I had high hopes for this game, especially since it appeared to be similar to Waterloo – if you remember, that was may favourite game of last year.
After my first play, I have to say that the jury is still out on whether I like it or not. The fact that I lost my first game has nothing to do with it – honest!
I was playing the Confederates, and from that point if view, and from the way I played during the game, the battle pretty much played out according to history – but it was the way in which it played out which had me more than a little frustrated.
The order system works really well. You can see in the above pictures that each player has a series of tokens with numbers on (2 – 5) these are command tokens, and you can issue orders to units in the same or adjacent board areas to where the tokens are placed. Each token only allows you to issue the number of orders on that token, and then they have to be removed – and you cannot place a removed token back on the board until your command token pool has been exhausted…it’s a very interesting mechanic, and certainly makes you think about where and when to place command tokens in order to keep your battle plan moving.
My frustration came due to the impossibility of my prediciment by half way through the second day.
For me, the frustration came with a couple of the combat mechanics.
By the end of day 2 of the battle, although my attacks on Little Round Top had failed, I had completely surrounded the union position with both infantry and artillery, and was ready to launch an all out assault on day 3. However, the Union player had managed to fully entrench himself on the ridges, and every posistion was supported with artillery.
As day 3 started, it soon became clear that I was on a hiding to nothing. The rules state that my artillery can only target my opponents artillery if they have fired (and given their position away) otherwise I have to target infantry. However, since the infantry was entrenched, I only hit them on the roll of a ‘6’ from each artillery battery (a roll of ‘5’ caused disruption) Due to my usual dice rolling, I was only causing a maximum of 1 hit or 1 disruption per turn, if any, and you needed 6 hits to destroy an infantry unit. However, on the Union players turn, he can use an order to remove disruption of to reinforce his position (this moving casualty markers to his adjacent areas with troops) so my artillery was having little effect.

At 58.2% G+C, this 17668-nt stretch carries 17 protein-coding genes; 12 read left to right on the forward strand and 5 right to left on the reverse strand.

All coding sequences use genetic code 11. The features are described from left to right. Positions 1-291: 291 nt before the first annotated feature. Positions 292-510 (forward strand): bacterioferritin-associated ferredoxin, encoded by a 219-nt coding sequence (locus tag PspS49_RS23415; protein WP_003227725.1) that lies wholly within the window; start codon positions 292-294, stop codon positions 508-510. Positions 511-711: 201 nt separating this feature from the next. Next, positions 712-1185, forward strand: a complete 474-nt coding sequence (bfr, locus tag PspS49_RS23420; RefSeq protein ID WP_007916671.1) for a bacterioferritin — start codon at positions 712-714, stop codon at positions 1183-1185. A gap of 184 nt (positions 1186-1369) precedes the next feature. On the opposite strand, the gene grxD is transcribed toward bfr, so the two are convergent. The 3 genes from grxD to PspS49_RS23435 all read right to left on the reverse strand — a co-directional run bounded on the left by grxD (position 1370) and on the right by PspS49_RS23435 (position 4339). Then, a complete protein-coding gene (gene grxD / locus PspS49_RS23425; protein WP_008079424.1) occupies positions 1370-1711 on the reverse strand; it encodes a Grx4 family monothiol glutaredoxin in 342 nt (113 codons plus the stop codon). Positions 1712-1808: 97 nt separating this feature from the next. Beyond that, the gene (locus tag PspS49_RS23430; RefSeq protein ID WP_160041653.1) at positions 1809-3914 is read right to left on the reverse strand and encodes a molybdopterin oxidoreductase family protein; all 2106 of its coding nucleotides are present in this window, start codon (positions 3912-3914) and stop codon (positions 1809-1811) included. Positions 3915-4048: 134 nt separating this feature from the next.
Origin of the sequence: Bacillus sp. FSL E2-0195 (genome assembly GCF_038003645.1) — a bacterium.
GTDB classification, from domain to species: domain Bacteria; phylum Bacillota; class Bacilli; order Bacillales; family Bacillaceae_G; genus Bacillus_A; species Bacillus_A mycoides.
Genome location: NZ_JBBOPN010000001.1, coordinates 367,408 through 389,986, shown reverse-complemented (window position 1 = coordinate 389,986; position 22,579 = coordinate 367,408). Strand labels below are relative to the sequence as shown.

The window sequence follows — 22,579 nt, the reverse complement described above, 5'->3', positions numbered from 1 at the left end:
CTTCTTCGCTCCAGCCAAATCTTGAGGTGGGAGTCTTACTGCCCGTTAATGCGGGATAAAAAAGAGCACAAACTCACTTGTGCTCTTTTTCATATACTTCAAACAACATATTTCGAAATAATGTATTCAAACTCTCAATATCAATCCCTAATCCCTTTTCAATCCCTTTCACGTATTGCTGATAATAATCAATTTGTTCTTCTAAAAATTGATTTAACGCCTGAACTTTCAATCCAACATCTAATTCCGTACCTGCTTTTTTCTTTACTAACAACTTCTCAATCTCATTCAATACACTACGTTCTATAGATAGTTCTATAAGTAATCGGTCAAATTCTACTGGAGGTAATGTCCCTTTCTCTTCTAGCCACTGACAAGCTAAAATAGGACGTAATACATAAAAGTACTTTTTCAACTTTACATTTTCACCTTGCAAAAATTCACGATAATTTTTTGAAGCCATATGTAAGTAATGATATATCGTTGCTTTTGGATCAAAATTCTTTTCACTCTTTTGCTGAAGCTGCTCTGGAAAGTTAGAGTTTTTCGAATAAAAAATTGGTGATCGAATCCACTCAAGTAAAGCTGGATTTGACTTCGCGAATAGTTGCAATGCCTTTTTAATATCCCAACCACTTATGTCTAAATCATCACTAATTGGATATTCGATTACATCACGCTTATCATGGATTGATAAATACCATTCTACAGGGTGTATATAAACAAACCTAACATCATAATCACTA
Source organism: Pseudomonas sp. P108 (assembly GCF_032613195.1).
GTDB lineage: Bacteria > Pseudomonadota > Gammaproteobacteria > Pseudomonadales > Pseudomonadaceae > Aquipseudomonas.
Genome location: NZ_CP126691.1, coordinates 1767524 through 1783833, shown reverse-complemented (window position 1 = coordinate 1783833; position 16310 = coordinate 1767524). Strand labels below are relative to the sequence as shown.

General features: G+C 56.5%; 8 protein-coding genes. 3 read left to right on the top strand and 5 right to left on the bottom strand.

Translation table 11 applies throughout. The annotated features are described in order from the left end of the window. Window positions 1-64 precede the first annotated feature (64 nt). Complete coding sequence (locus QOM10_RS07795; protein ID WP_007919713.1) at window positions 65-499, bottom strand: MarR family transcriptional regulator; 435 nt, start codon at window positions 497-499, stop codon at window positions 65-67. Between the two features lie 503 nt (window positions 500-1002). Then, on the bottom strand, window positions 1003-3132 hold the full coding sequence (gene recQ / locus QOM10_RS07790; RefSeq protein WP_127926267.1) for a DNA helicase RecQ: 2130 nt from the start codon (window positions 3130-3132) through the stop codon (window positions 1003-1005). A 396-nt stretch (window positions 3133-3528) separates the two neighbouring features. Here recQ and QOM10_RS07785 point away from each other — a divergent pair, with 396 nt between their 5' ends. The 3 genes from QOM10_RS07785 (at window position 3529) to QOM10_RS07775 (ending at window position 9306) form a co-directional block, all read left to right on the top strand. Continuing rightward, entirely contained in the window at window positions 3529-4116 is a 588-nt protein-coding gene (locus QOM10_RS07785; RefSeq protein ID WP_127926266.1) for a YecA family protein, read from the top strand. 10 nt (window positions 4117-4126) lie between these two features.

I couldn’t target his artillery, because they weren’t juded to be firing at me. They were, however, firing in defense when my Infantry assaulted, and were causing massive casualties. This seems to be to be a bit of a hole in the rules, as I was completely unable to reduced the firepower of the Union guns, and they had no need to target me other than by firing to repel my infantry assaults.
The upshot of all this was that my infantry were suffering heavy casualties when attacking, were failing their morale rolls approx 50% of the time, and even when they did succeed in causing the Union forces to roll a morale check, they only failed on a 1-in-6 chance.
The result wasn’t even close. I completely failed to even come close to taking a single Union position – in fact, the only forces I managed to eliminate were two units of Union Cavalry, which had been badly mauled on the first day.
My own losses, however, were very large.
Now, I can’t decide whether this was a good game or not. On the one side, it seemed to accurately reflect what happened during the battle, but on the other had, you would like the game to be a much closer affair, and it was my impression that at no point was the Union player at all stretched, and was never in much danger of even coming close to losing one of the objectives that we were fighting over.
There is of course, the possibility that I simply made a complete hash of the whole thing and got exactly what I deserved.
So, the jury is out until I play this game a couple more times – but despite all this, I think the general mechanics of the game are pretty sound, and I would like to see them used again.
*Apologies for the quality of the photos – they were taken on my Blackberry 8520, which hasn’t got the best camera in the world.